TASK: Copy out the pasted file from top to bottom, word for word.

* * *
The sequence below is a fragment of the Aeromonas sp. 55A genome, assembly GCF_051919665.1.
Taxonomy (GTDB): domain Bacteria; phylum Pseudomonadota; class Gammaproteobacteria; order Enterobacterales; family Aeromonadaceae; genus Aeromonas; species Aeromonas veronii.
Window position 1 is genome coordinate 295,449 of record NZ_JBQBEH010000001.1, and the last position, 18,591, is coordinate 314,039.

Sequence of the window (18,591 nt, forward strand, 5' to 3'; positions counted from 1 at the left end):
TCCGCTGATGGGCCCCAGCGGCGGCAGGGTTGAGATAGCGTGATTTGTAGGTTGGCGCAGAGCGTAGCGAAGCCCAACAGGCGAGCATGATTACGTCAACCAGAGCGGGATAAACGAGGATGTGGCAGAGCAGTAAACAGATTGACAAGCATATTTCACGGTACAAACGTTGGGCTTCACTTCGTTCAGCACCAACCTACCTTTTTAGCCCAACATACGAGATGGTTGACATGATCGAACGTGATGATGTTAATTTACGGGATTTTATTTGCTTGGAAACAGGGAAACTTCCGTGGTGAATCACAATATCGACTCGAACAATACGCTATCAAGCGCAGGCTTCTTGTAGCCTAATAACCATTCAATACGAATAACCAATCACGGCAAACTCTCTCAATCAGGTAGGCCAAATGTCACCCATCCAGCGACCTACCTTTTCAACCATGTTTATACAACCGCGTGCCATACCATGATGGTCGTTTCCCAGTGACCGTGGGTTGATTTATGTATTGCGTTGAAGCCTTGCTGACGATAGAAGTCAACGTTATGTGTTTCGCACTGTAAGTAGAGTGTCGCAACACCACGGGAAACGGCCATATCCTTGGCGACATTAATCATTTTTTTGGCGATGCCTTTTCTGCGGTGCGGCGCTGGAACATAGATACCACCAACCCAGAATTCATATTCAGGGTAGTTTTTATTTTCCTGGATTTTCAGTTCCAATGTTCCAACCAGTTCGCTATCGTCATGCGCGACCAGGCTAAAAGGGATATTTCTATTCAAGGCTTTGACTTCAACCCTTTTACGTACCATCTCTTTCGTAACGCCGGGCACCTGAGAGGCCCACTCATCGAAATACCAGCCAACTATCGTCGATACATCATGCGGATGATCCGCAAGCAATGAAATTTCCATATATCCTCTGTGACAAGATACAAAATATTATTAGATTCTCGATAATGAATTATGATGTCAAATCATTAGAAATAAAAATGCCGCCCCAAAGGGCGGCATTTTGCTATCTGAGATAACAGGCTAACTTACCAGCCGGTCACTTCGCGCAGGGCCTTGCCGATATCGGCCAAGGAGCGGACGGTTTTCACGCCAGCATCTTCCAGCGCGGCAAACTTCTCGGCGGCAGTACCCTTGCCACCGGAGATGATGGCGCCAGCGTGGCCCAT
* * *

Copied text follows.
The sequence below is a fragment of the Aeromonas sp. 55A genome, assembly GCF_051919665.1.
Taxonomy (GTDB): domain Bacteria; phylum Pseudomonadota; class Gammaproteobacteria; order Enterobacterales; family Aeromonadaceae; genus Aeromonas; species Aeromonas veronii.
Window position 1 is genome coordinate 295,449 of record NZ_JBQBEH010000001.1, and the last position, 18,591, is coordinate 314,039.

Sequence of the window (18,591 nt, forward strand, 5' to 3'; positions counted from 1 at the left end):
TCCGCTGATGGGCCCCAGCGGCGGCAGGGTTGAGATAGCGTGATTTGTAGGTTGGCGCAGAGCGTAGCGAAGCCCAACAGGCGAGCATGATTACGTCAACCAGAGCGGGATAAACGAGGATGTGGCAGAGCAGTAAACAGATTGACAAGCATATTTCACGGTACAAACGTTGGGCTTCACTTCGTTCAGCACCAACCTACCTTTTTAGCCCAACATACGAGATGGTTGACATGATCGAACGTGATGATGTTAATTTACGGGATTTTATTTGCTTGGAAACAGGGAAACTTCCGTGGTGAATCACAATATCGACTCGAACAATACGCTATCAAGCGCAGGCTTCTTGTAGCCTAATAACCATTCAATACGAATAACCAATCACGGCAAACTCTCTCAATCAGGTAGGCCAAATGTCACCCATCCAGCGACCTACCTTTTCAACCATGTTTATACAACCGCGTGCCATACCATGATGGTCGTTTCCCAGTGACCGTGGGTTGATTTATGTATTGCGTTGAAGCCTTGCTGACGATAGAAGTCAACGTTATGTGTTTCGCACTGTAAGTAGAGTGTCGCAACACCACGGGAAACGGCCATATCCTTGGCGACATTAATCATTTTTTTGGCGATGCCTTTTCTGCGGTGCGGCGCTGGAACATAGATACCACCAACCCAGAATTCATATTCAGGGTAGTTTTTATTTTCCTGGATTTTCAGTTCCAATGTTCCAACCAGTTCGCTATCGTCATGCGCGACCAGGCTAAAAGGGATATTTCTATTCAAGGCTTTGACTTCAACCCTTTTACGTACCATCTCTTTCGTAACGCCGGGCACCTGAGAGGCCCACTCATCGAAATACCAGCCAACTATCGTCGATACATCATGCGGATGATCCGCAAGCAATGAAATTTCCATATATCCTCTGTGACAAGATACAAAATATTATTAGATTCTCGATAATGAATTATGATGTCAAATCATTAGAAATAAAAATGCCGCCCCAAAGGGCGGCATTTTGCTATCTGAGATAACAGGCTAACTTACCAGCCGGTCACTTCGCGCAGGGCCTTGCCGATATCGGCCAAGGAGCGGACGGTTTTCACGCCAGCATCTTCCAGCGCGGCAAACTTCTCGGCGGCAGTACCCTTGCCACCGGAGATGATGGCGCCAGCGTGGCCCAT